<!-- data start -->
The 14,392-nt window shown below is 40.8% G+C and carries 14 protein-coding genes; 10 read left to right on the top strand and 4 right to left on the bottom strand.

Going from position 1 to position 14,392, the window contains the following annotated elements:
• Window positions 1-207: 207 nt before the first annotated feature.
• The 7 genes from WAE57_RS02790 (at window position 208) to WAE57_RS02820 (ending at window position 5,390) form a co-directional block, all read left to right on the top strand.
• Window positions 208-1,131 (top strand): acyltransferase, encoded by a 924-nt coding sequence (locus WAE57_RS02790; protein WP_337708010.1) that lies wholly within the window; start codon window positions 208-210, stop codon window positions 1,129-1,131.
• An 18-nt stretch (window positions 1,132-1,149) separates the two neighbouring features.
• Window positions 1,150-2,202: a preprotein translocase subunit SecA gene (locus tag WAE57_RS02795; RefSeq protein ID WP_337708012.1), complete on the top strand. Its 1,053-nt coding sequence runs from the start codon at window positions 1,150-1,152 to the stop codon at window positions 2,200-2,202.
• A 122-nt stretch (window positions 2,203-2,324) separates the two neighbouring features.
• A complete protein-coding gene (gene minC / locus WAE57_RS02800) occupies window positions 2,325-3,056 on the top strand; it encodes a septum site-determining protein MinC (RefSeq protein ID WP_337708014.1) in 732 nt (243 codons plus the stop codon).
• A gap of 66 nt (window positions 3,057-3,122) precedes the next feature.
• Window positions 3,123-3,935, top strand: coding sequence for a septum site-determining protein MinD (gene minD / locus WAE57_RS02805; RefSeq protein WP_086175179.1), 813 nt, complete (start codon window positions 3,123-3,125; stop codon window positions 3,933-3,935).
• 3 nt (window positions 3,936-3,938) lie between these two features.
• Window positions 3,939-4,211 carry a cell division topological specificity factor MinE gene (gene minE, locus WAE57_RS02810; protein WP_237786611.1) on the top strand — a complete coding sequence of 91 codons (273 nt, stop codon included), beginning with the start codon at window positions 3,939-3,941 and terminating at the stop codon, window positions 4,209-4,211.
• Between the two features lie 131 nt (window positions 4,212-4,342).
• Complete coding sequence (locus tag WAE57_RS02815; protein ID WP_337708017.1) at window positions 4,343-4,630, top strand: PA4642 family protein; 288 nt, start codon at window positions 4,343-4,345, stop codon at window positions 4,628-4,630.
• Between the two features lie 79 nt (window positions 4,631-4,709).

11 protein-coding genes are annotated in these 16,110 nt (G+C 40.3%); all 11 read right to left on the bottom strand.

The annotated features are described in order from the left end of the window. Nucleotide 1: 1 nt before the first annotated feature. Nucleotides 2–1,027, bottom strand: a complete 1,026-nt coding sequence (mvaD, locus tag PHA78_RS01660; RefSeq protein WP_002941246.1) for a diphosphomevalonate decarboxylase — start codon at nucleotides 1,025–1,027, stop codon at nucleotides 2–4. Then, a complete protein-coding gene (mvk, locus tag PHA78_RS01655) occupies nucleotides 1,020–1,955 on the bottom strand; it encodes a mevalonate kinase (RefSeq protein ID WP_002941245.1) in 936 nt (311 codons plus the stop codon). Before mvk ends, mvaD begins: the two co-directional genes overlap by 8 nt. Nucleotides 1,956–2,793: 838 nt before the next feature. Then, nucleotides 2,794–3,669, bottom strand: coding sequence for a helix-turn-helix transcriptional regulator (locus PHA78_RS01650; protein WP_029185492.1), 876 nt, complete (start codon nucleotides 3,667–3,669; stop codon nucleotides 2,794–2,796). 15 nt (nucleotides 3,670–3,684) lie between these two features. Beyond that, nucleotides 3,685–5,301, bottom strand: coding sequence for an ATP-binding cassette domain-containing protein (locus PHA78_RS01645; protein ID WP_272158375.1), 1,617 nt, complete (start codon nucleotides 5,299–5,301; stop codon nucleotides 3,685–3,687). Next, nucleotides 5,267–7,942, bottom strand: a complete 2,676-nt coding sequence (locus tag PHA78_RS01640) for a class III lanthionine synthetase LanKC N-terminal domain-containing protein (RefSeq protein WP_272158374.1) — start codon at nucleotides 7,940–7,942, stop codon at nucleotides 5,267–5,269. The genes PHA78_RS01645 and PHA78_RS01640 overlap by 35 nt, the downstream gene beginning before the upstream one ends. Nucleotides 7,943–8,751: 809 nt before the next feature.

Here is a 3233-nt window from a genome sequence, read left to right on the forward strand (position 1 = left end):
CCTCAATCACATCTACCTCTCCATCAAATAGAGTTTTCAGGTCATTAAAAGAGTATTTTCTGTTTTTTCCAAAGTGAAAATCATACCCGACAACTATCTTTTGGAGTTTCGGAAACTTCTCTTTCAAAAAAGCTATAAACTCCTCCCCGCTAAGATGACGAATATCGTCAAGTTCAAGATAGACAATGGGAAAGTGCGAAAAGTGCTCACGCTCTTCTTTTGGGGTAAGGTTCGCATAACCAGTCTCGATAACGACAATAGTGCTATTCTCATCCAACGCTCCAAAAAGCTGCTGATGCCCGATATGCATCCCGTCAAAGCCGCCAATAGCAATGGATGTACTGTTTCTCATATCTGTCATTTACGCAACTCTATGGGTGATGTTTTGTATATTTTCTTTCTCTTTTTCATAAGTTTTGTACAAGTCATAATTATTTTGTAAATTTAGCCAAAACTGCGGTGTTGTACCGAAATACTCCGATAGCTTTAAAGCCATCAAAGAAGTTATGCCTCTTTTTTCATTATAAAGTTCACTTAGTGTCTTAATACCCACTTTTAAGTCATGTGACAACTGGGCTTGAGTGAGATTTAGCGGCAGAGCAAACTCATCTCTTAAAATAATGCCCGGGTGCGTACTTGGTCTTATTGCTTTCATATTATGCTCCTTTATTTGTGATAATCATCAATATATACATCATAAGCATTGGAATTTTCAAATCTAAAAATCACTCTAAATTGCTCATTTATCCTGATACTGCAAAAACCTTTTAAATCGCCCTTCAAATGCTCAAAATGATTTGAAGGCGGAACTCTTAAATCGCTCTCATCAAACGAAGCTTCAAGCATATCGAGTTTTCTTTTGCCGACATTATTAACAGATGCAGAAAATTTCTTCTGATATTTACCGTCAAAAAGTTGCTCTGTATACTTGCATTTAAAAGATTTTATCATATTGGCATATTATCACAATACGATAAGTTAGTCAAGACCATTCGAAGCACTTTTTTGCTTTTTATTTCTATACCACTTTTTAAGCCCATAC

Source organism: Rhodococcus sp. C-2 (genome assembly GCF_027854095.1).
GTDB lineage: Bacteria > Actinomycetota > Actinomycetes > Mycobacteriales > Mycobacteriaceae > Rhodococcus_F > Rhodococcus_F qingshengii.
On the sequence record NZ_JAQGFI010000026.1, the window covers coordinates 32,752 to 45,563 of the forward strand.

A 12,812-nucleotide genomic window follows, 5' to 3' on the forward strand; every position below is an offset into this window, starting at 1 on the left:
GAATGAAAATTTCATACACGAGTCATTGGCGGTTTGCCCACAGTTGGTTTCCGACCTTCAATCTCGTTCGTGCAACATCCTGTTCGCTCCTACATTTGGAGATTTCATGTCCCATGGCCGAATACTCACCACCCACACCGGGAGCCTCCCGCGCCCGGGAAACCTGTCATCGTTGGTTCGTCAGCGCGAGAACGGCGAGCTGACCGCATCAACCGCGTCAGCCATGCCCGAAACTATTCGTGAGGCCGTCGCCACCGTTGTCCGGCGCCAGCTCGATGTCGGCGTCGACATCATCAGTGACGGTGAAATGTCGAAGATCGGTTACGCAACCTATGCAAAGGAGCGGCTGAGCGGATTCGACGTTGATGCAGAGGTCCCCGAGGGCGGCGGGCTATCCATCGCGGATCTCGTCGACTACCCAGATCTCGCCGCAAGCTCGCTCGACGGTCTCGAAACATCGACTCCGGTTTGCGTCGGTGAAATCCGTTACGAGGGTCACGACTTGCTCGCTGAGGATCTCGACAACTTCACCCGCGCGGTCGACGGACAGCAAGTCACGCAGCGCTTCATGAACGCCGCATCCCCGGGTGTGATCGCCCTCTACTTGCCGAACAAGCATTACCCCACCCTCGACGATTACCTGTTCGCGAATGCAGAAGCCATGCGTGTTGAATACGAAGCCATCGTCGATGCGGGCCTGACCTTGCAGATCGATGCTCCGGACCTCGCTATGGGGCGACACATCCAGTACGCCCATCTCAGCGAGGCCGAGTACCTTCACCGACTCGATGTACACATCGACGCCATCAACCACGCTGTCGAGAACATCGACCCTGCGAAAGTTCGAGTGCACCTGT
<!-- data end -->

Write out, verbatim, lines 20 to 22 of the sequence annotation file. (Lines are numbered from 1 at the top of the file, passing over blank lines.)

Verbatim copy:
CCTCAATCACATCTACCTCTCCATCAAATAGAGTTTTCAGGTCATTAAAAGAGTATTTTCTGTTTTTTCCAAAGTGAAAATCATACCCGACAACTATCTTTTGGAGTTTCGGAAACTTCTCTTTCAAAAAAGCTATAAACTCCTCCCCGCTAAGATGACGAATATCGTCAAGTTCAAGATAGACAATGGGAAAGTGCGAAAAGTGCTCACGCTCTTCTTTTGGGGTAAGGTTCGCATAACCAGTCTCGATAACGACAATAGTGCTATTCTCATCCAACGCTCCAAAAAGCTGCTGATGCCCGATATGCATCCCGTCAAAGCCGCCAATAGCAATGGATGTACTGTTTCTCATATCTGTCATTTACGCAACTCTATGGGTGATGTTTTGTATATTTTCTTTCTCTTTTTCATAAGTTTTGTACAAGTCATAATTATTTTGTAAATTTAGCCAAAACTGCGGTGTTGTACCGAAATACTCCGATAGCTTTAAAGCCATCAAAGAAGTTATGCCTCTTTTTTCATTATAAAGTTCACTTAGTGTCTTAATACCCACTTTTAAGTCATGTGACAACTGGGCTTGAGTGAGATTTAGCGGCAGAGCAAACTCATCTCTTAAAATAATGCCCGGGTGCGTACTTGGTCTTATTGCTTTCATATTATGCTCCTTTATTTGTGATAATCATCAATATATACATCATAAGCATTGGAATTTTCAAATCTAAAAATCACTCTAAATTGCTCATTTATCCTGATACTGCAAAAACCTTTTAAATCGCCCTTCAAATGCTCAAAATGATTTGAAGGCGGAACTCTTAAATCGCTCTCATCAAACGAAGCTTCAAGCATATCGAGTTTTCTTTTGCCGACATTATTAACAGATGCAGAAAATTTCTTCTGATATTTACCGTCAAAAAGTTGCTCTGTATACTTGCATTTAAAAGATTTTATCATATTGGCATATTATCACAATACGATAAGTTAGTCAAGACCATTCGAAGCACTTTTTTGCTTTTTATTTCTATACCACTTTTTAAGCCCATAC

Source organism: Rhodococcus sp. C-2 (genome assembly GCF_027854095.1).
GTDB lineage: Bacteria > Actinomycetota > Actinomycetes > Mycobacteriales > Mycobacteriaceae > Rhodococcus_F > Rhodococcus_F qingshengii.